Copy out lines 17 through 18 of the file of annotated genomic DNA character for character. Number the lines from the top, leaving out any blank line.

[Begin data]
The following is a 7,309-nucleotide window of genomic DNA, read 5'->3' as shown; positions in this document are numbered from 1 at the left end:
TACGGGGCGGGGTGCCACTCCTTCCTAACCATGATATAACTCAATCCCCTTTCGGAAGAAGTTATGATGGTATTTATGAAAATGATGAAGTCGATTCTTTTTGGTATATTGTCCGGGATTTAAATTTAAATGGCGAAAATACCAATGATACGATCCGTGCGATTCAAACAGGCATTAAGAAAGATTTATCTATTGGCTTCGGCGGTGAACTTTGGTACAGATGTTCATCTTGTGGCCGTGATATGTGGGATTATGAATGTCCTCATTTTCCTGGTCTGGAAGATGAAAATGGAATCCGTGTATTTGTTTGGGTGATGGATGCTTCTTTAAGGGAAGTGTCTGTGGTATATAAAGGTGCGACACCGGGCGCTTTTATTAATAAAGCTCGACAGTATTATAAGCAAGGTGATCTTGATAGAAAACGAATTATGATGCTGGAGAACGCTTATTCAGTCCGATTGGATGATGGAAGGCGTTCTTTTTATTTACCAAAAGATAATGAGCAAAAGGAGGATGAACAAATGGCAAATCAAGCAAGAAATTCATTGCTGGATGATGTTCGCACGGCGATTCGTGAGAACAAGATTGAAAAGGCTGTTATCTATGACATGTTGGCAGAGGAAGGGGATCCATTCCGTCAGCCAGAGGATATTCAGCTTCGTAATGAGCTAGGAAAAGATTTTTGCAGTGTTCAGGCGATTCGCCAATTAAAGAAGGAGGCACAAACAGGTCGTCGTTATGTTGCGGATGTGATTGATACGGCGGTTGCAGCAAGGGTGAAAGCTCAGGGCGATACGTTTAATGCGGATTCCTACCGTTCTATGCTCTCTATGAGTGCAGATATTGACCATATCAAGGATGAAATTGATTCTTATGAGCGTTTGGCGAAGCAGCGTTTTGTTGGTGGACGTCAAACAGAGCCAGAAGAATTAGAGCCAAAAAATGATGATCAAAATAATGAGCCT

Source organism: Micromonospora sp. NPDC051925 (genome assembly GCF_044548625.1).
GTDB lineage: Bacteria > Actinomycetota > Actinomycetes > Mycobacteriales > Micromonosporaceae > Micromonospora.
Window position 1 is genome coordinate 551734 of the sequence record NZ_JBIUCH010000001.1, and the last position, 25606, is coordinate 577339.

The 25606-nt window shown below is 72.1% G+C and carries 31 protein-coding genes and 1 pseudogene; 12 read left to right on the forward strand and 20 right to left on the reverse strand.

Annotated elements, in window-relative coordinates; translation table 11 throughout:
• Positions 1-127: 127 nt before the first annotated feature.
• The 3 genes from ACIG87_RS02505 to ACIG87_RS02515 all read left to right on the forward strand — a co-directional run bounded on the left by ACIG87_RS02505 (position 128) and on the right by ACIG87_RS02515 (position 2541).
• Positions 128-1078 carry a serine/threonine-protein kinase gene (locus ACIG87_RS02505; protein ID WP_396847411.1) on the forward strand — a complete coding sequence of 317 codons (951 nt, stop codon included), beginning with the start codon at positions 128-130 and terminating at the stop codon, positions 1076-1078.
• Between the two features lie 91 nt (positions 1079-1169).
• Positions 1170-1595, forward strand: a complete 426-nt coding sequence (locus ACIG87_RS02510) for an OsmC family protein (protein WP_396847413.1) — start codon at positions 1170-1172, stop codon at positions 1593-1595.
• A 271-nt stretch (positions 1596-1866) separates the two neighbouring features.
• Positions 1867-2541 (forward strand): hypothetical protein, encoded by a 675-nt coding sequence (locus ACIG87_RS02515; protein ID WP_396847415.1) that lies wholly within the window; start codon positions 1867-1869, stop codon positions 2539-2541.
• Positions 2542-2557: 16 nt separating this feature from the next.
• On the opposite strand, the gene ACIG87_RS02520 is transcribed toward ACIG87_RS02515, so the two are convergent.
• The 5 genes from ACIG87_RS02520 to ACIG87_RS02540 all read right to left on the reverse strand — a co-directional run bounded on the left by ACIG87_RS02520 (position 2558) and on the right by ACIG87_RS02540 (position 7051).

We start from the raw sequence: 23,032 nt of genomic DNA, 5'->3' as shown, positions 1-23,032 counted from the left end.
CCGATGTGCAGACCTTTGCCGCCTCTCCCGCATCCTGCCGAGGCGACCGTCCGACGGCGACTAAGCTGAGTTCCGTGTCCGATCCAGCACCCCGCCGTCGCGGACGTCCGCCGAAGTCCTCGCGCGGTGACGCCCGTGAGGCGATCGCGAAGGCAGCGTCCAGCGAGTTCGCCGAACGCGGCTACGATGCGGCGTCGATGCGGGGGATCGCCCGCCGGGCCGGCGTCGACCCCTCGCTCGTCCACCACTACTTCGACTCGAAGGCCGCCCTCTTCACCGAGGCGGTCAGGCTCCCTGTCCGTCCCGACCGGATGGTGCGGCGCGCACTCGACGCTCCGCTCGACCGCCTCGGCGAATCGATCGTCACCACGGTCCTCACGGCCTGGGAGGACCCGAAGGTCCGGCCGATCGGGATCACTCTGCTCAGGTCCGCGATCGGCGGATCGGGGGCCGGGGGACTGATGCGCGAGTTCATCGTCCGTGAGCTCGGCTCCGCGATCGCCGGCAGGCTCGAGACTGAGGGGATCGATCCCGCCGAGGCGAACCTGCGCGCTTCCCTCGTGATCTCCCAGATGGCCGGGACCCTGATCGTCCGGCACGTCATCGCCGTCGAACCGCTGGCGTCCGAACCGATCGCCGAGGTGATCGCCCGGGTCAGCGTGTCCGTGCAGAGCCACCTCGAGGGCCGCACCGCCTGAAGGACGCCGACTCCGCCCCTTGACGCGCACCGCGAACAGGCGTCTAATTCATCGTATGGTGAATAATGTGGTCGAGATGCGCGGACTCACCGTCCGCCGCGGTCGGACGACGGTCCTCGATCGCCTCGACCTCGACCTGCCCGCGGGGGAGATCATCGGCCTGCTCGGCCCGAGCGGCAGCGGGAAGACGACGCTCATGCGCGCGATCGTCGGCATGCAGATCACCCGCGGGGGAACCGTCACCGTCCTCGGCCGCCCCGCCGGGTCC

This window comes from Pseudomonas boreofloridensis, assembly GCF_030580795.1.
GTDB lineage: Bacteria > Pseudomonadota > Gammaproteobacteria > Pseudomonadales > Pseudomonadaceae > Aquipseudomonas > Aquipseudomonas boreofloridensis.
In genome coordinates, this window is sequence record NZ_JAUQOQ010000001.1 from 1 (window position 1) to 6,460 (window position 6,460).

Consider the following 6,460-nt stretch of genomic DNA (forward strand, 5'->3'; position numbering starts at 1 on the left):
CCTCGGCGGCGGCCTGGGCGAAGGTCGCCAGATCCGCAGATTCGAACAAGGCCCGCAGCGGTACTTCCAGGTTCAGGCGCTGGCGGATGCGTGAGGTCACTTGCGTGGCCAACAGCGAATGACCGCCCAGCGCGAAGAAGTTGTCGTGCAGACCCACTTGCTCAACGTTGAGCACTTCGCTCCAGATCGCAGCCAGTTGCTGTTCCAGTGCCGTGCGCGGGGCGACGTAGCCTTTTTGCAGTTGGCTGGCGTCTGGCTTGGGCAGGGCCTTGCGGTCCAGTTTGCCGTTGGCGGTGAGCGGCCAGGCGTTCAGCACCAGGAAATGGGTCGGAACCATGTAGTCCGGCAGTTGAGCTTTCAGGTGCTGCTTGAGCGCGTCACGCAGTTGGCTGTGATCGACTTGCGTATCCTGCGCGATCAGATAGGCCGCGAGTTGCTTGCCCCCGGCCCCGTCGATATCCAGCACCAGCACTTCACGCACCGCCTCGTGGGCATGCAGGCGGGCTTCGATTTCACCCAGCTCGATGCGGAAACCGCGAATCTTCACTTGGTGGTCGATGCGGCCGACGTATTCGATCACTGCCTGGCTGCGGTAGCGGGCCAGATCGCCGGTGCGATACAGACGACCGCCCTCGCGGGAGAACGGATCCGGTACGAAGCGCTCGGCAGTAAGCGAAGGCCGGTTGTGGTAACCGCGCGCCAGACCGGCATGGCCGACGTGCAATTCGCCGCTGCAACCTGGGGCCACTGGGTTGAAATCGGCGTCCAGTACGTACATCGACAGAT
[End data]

• The 5 genes from ACIG87_RS02520 to ACIG87_RS02540 all read right to left on the reverse strand — a co-directional run bounded on the left by ACIG87_RS02520 (position 2558) and on the right by ACIG87_RS02540 (position 7051).

We start from the raw sequence: 23,032 nt of genomic DNA, 5'->3' as shown, positions 1-23,032 counted from the left end.